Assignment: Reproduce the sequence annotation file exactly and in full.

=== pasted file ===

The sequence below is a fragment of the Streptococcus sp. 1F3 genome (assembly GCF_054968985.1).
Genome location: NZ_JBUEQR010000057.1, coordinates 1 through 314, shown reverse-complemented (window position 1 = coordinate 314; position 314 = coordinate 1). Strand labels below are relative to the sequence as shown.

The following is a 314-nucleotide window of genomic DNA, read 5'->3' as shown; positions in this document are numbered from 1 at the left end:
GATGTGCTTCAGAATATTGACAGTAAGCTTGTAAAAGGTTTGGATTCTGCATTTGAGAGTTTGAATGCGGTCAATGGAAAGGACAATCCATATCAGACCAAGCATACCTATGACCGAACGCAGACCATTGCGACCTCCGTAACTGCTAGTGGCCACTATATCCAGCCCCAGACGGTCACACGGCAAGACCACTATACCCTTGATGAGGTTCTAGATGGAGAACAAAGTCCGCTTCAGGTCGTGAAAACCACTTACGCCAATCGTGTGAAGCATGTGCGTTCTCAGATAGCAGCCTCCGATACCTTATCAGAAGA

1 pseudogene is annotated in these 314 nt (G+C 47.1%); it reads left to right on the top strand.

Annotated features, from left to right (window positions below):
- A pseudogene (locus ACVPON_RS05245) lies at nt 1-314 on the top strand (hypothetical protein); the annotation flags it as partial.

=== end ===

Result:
The sequence below is a fragment of the Streptococcus sp. 1F3 genome (assembly GCF_054968985.1).
Genome location: NZ_JBUEQR010000057.1, coordinates 1 through 314, shown reverse-complemented (window position 1 = coordinate 314; position 314 = coordinate 1). Strand labels below are relative to the sequence as shown.

The following is a 314-nucleotide window of genomic DNA, read 5'->3' as shown; positions in this document are numbered from 1 at the left end:
GATGTGCTTCAGAATATTGACAGTAAGCTTGTAAAAGGTTTGGATTCTGCATTTGAGAGTTTGAATGCGGTCAATGGAAAGGACAATCCATATCAGACCAAGCATACCTATGACCGAACGCAGACCATTGCGACCTCCGTAACTGCTAGTGGCCACTATATCCAGCCCCAGACGGTCACACGGCAAGACCACTATACCCTTGATGAGGTTCTAGATGGAGAACAAAGTCCGCTTCAGGTCGTGAAAACCACTTACGCCAATCGTGTGAAGCATGTGCGTTCTCAGATAGCAGCCTCCGATACCTTATCAGAAGA

1 pseudogene is annotated in these 314 nt (G+C 47.1%); it reads left to right on the top strand.

Annotated features, from left to right (window positions below):
- A pseudogene (locus ACVPON_RS05245) lies at nt 1-314 on the top strand (hypothetical protein); the annotation flags it as partial.